With their first release since 2010 full-length ‘Descent’ (last year’s collection of demos and rarities ‘My Porthole Sees No Ocean’ nonwithstanding), much-missed screamo trio Maths return with ‘The Fires Courting The Sea’. A lot has changed in the world of UK hardcore since the release of ‘Ascent;’ Maths were never a core part of the #UKSWELL scene but an important peripheral element – their tyres weren’t as road-scorched as some contemporaries of that period, but their shows were always something special to behold, a simultaneous gut-punch and adrenaline rush of passion and fury. Now that the hubbub that scene created has mostly died down and a new breed of exciting, pulsating bands are on the rise, can Maths reclaim their place as the uncrowned kings of British cathartic post-hardcore? This release certainly suggests nothing should stop them.
As ever, Maths are worthy students of the screamo rulebook; the templates laid down by old masters such as Orchid, La Quiete and Circle Takes The Square run in this band’s DNA and reflect in the dischordant cacophony they create. This six track offering is short, but the tempered balance between chaos and solemnity, their inherent knowledge of when to attack and when to relent is still up there with the very best around. While both less than two minutes in length, the eponymous track and ‘Last Night Silhouette’ in quick succession produce more jaw-dropping moments than some other bands of the genre can in entire album. If this is the kind of material they produce on a stall-setting, “we’re still here” release, imagine what they can do across an entire album.
After the relentless discourse of the aforementioned early part of the EP, the latter part of the release sees Maths spreading their experimental wings a little. While it’s not quite the hybrid of post-rock and screamo seen elsewhere, this introspective side of the band is a welcome change of pace, allowing vocalist Zen’s pained howl to shine on songs like ‘The Water Is The Colour Of The Sky’ and making for powerful moments such as the bridge section and coda of ‘Laughter Stirs The Canyon’ (which also employs the best use of handclaps I’ve heard in some time). As a simple instrumental piece closes out the EP, this sub-ten minute blast proves Maths have been well worth the wait. Whilst they are still yet to release their magnum opus, this proves the Maths of 2015 have just as much to offer as they did in 2010, and with acts like Throats returning to the fore, this could be a very rosy year indeed for this subsect of hardcore punk. Most importantly of all, this more than whets the appetite for a rare live appearance – let’s hope their upcoming touring schedule is more rigourous than their release schedule.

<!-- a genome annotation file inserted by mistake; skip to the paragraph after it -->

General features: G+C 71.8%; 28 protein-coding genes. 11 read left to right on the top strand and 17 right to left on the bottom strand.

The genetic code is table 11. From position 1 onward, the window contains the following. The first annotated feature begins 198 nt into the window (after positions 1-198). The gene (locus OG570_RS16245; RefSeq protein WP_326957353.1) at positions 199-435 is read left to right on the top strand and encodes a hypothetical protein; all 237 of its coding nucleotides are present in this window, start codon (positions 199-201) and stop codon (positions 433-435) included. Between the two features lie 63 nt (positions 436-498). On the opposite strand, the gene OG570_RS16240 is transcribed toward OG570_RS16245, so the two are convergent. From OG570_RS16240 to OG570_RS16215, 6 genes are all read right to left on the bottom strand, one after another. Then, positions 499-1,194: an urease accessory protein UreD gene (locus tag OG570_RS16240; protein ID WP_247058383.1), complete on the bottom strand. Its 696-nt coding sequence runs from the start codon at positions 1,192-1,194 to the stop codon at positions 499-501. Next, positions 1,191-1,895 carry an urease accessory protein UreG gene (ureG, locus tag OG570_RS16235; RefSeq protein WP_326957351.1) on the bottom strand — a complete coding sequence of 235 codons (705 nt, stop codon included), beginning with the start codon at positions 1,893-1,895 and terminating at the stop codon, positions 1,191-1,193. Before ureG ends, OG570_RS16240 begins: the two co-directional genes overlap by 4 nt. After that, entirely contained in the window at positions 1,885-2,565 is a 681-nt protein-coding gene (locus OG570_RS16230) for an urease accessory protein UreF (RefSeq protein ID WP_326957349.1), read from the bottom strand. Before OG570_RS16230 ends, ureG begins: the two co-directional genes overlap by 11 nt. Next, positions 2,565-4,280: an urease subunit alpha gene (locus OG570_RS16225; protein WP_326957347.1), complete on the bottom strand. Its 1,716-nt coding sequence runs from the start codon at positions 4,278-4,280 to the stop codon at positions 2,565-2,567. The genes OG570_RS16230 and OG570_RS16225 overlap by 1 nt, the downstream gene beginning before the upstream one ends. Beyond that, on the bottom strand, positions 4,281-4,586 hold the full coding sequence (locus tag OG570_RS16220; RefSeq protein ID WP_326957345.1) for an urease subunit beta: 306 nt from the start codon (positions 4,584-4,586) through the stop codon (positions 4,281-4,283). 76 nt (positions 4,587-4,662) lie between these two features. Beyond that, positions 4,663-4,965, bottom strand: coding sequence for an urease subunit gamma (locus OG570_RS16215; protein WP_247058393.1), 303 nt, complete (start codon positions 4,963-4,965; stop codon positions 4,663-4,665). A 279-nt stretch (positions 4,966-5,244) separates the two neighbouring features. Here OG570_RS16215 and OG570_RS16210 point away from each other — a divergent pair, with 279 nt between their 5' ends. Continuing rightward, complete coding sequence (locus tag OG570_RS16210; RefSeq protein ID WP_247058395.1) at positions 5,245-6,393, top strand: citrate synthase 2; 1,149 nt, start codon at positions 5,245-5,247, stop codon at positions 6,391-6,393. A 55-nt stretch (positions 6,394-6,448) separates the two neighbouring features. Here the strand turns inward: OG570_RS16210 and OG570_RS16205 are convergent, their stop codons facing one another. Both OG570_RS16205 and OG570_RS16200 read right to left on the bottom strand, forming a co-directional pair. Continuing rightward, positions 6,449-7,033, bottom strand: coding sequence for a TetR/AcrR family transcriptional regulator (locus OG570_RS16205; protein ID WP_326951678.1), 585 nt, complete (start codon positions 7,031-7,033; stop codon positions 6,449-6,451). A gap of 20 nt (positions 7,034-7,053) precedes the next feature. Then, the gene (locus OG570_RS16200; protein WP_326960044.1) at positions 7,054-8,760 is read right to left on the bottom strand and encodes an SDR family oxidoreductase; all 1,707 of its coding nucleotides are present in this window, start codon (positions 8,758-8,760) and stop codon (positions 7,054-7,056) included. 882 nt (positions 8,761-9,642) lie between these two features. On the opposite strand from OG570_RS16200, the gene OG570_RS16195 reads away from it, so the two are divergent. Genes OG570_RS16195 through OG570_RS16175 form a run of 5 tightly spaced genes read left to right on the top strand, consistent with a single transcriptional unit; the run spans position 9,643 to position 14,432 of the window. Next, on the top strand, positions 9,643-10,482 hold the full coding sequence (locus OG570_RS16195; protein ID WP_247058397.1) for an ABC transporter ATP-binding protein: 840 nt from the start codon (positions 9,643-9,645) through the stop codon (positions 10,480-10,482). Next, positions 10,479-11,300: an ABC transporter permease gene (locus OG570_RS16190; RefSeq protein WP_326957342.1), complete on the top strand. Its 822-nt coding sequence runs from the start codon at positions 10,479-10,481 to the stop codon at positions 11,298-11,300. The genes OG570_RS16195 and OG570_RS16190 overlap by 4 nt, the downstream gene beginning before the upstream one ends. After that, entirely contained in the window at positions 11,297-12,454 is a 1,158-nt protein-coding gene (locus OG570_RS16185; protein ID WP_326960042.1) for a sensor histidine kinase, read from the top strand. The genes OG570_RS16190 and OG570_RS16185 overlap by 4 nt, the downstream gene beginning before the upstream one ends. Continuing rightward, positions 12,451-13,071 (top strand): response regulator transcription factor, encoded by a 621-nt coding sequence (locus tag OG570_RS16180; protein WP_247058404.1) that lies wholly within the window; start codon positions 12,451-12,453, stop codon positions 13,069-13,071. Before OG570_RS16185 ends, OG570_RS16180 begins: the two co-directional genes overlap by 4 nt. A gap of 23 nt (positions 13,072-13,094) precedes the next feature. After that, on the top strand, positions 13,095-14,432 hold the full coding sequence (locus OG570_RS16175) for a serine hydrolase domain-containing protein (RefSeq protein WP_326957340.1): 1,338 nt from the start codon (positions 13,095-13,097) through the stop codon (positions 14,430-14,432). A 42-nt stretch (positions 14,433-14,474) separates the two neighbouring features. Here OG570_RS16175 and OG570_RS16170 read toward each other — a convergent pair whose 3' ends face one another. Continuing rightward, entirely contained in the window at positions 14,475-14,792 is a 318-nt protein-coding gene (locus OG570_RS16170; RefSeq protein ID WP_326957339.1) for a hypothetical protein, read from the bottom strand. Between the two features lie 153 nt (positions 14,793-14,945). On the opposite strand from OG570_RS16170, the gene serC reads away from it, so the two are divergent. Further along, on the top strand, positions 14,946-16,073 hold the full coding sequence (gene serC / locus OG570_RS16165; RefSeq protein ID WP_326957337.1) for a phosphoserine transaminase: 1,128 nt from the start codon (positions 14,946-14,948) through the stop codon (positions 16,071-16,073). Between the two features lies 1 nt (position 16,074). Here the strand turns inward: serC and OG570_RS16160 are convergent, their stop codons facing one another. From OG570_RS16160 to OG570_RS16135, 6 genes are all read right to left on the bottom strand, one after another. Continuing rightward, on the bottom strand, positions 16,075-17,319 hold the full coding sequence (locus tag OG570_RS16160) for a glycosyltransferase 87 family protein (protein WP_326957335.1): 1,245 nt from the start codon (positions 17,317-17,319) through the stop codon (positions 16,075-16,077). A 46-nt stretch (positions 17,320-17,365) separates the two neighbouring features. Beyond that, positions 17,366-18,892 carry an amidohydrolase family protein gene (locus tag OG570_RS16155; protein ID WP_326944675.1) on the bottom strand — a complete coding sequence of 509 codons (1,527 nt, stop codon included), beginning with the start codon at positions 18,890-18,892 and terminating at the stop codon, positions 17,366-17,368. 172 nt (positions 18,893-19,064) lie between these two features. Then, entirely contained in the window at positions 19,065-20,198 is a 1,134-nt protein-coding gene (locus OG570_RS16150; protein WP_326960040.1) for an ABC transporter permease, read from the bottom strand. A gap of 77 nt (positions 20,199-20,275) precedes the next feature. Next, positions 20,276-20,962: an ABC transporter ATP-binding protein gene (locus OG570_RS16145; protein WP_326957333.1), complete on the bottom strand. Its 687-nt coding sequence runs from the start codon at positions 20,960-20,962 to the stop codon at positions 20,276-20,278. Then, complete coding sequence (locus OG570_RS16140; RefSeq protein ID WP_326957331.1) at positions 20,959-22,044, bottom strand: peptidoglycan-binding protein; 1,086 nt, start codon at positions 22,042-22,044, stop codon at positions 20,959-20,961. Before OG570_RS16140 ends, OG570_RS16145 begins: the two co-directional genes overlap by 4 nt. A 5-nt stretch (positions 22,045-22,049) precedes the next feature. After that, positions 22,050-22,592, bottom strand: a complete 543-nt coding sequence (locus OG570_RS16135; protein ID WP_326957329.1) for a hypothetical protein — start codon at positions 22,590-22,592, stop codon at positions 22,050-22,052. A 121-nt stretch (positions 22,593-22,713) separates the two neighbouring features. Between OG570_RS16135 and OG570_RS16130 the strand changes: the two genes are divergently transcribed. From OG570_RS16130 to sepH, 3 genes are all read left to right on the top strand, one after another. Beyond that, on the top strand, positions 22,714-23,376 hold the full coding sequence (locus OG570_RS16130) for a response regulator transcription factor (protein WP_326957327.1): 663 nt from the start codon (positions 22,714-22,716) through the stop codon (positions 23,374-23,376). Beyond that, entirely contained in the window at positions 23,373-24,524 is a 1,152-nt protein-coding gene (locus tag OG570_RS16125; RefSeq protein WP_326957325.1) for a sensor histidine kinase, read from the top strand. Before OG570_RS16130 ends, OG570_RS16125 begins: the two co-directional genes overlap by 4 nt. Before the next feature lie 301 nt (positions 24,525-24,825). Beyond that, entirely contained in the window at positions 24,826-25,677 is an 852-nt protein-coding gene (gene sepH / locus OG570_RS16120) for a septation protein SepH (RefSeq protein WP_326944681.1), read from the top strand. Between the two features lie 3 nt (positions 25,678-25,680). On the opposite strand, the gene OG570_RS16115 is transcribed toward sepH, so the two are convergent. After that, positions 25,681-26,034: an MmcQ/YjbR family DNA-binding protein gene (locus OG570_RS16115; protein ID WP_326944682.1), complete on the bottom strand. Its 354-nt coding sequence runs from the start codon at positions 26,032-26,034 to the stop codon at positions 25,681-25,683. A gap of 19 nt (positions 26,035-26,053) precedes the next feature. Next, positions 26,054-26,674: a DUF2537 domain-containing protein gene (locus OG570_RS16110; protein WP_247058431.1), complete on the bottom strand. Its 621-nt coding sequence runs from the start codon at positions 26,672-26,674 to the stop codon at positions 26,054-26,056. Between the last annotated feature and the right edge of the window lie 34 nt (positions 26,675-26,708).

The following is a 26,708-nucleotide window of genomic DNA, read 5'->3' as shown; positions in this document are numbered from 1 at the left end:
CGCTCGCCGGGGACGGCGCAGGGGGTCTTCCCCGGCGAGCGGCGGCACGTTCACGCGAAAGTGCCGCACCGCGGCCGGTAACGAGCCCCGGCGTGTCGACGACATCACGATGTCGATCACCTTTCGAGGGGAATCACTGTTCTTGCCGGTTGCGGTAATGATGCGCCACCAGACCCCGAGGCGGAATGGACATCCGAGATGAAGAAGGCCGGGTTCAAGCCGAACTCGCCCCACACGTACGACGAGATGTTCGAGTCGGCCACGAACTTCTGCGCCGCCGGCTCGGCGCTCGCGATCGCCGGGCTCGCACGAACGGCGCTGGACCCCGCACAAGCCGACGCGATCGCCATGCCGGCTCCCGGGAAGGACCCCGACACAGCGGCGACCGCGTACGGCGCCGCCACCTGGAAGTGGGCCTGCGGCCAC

‘The Fires Courting The Sea’ EP by Maths is released on 23rd March on Tangled Talk Records.
Words by Ollie Connors (@olliexcore)